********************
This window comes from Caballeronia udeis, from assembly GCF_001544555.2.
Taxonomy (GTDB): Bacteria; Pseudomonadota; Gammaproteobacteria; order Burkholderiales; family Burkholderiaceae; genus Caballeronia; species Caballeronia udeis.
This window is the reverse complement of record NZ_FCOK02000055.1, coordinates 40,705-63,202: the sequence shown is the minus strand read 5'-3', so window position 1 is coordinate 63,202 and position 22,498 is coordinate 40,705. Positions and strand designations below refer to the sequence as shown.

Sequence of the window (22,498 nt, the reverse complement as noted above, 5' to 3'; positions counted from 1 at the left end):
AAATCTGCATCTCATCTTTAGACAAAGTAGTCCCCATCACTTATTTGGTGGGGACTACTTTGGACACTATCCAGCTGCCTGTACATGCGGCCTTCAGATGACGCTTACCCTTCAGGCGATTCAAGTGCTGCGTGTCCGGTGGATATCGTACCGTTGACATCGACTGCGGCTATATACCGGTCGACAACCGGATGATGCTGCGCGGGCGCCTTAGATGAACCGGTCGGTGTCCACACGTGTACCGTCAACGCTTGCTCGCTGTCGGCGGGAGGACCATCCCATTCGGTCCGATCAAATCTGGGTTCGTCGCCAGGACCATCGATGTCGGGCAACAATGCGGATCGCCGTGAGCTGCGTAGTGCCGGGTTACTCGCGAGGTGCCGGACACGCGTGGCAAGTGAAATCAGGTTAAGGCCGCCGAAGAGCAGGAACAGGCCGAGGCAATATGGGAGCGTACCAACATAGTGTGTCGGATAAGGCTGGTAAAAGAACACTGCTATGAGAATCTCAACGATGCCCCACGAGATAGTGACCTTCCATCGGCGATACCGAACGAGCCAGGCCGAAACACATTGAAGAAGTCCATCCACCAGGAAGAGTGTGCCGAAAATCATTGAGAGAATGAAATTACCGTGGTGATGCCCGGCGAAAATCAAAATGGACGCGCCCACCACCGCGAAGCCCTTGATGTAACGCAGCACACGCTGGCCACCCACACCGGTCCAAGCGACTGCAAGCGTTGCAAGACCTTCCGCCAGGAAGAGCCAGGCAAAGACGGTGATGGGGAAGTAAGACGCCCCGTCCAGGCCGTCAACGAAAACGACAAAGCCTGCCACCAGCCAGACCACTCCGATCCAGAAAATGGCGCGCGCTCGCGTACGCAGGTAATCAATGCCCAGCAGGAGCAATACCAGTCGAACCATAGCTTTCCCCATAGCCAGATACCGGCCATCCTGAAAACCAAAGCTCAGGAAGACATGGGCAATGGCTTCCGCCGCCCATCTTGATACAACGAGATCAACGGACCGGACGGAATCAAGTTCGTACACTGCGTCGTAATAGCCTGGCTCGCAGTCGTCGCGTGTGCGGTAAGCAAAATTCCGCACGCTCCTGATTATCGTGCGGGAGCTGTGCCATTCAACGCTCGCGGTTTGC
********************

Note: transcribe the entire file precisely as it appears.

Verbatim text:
This window comes from Caballeronia udeis, from assembly GCF_001544555.2.
Taxonomy (GTDB): Bacteria; Pseudomonadota; Gammaproteobacteria; order Burkholderiales; family Burkholderiaceae; genus Caballeronia; species Caballeronia udeis.
This window is the reverse complement of record NZ_FCOK02000055.1, coordinates 40,705-63,202: the sequence shown is the minus strand read 5'-3', so window position 1 is coordinate 63,202 and position 22,498 is coordinate 40,705. Positions and strand designations below refer to the sequence as shown.

Sequence of the window (22,498 nt, the reverse complement as noted above, 5' to 3'; positions counted from 1 at the left end):
AAATCTGCATCTCATCTTTAGACAAAGTAGTCCCCATCACTTATTTGGTGGGGACTACTTTGGACACTATCCAGCTGCCTGTACATGCGGCCTTCAGATGACGCTTACCCTTCAGGCGATTCAAGTGCTGCGTGTCCGGTGGATATCGTACCGTTGACATCGACTGCGGCTATATACCGGTCGACAACCGGATGATGCTGCGCGGGCGCCTTAGATGAACCGGTCGGTGTCCACACGTGTACCGTCAACGCTTGCTCGCTGTCGGCGGGAGGACCATCCCATTCGGTCCGATCAAATCTGGGTTCGTCGCCAGGACCATCGATGTCGGGCAACAATGCGGATCGCCGTGAGCTGCGTAGTGCCGGGTTACTCGCGAGGTGCCGGACACGCGTGGCAAGTGAAATCAGGTTAAGGCCGCCGAAGAGCAGGAACAGGCCGAGGCAATATGGGAGCGTACCAACATAGTGTGTCGGATAAGGCTGGTAAAAGAACACTGCTATGAGAATCTCAACGATGCCCCACGAGATAGTGACCTTCCATCGGCGATACCGAACGAGCCAGGCCGAAACACATTGAAGAAGTCCATCCACCAGGAAGAGTGTGCCGAAAATCATTGAGAGAATGAAATTACCGTGGTGATGCCCGGCGAAAATCAAAATGGACGCGCCCACCACCGCGAAGCCCTTGATGTAACGCAGCACACGCTGGCCACCCACACCGGTCCAAGCGACTGCAAGCGTTGCAAGACCTTCCGCCAGGAAGAGCCAGGCAAAGACGGTGATGGGGAAGTAAGACGCCCCGTCCAGGCCGTCAACGAAAACGACAAAGCCTGCCACCAGCCAGACCACTCCGATCCAGAAAATGGCGCGCGCTCGCGTACGCAGGTAATCAATGCCCAGCAGGAGCAATACCAGTCGAACCATAGCTTTCCCCATAGCCAGATACCGGCCATCCTGAAAACCAAAGCTCAGGAAGACATGGGCAATGGCTTCCGCCGCCCATCTTGATACAACGAGATCAACGGACCGGACGGAATCAAGTTCGTACACTGCGTCGTAATAGCCTGGCTCGCAGTCGTCGCGTGTGCGGTAAGCAAAATTCCGCACGCTCCTGATTATCGTGCGGGAGCTGTGCCATTCAACGCTCGCGGTTTGC